Humidity control packs can monitor ambient humidity and add or remove moisture to deliver a precise RH, giving your cannabis the optimal moisture content and keeping it true to its original form. For example, the Boveda 62, developed after repeated requests from cannabis aficionados to create a pack that held a lower RH, keeps your buds at the perfect 62% RH level.

To determine the best RH for cannabis, we hired a third party laboratory to do a moisture sorption isotherm on a single strain of cannabis. A moisture sorption isotherm test applies a wide range of humidity levels to an item and determines an RH range in which the properties of the item doesn’t change. For the strain of cannabis the lab tested, 59-63% RH showed to be ideal.

In the same way nature has gifted the world cannabis, it gifts us the natural salts that provide the key to balancing RH levels. Different salt compounds hold a varying range of moisture, which makes it crucial to source a salt that stabilizes moisture content at an ideal 62%.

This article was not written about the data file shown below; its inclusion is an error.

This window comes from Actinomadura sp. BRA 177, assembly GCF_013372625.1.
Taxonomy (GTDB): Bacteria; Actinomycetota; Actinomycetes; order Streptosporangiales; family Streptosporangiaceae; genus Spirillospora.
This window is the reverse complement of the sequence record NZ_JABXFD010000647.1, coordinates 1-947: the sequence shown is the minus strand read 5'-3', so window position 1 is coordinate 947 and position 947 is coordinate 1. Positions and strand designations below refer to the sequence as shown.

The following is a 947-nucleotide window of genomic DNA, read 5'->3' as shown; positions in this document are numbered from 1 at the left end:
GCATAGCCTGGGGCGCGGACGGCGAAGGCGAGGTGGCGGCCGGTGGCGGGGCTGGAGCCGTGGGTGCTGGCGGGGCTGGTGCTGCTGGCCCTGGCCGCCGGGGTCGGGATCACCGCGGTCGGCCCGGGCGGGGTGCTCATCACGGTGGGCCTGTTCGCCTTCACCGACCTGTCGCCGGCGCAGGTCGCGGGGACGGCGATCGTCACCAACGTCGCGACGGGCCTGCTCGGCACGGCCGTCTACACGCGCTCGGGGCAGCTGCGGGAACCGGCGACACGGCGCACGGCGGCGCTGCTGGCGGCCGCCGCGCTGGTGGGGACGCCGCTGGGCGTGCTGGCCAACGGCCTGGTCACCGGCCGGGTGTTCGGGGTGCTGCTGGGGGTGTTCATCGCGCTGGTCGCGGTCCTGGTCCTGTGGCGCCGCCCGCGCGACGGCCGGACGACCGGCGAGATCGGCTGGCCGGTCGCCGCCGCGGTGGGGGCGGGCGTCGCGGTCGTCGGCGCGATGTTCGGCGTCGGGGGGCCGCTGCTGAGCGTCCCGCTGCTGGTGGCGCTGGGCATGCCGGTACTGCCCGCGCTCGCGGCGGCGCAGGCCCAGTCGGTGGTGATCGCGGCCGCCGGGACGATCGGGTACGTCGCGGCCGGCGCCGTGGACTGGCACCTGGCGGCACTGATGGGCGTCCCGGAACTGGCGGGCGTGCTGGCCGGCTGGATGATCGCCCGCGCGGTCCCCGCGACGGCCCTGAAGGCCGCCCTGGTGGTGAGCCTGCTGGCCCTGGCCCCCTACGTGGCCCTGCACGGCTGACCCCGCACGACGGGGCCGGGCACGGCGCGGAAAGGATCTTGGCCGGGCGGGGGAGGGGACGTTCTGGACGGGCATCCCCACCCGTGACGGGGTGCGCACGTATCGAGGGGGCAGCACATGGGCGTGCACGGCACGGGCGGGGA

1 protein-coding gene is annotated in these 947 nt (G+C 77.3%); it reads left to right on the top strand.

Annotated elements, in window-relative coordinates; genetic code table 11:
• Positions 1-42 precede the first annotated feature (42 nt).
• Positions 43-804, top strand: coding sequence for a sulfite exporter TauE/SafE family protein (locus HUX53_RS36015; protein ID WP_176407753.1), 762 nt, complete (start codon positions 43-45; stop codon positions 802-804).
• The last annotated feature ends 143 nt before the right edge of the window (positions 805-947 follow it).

Many who prefer vaporizing their cannabis are finding they favor even lower humidity levels, such as the 54%. Personal preference can also dictate your ideal RH “sweet spot,” with elements like plant density and personal taste being the deciding factors.

How Does RH Affect the Curing, Drying, and Storage of Cannabis?

If you want the best possible cure, you need to store cannabis in an environment with stable RH within the ideal range. The ambient humidity isn’t much of a concern, because Boveda responds to conditions inside the container, absorbing or releasing moisture to maintain the ideal 62% inside.

From there, your major concerns are temperature and light. Boveda adjusts the humidity based on temperature changes, but cannabis should always be kept away from high temperatures to avoid decarboxylation or activating the precious cannabinoids. And as widely recommended throughout the cannabis industry, always store you cannabis in a cool dark place.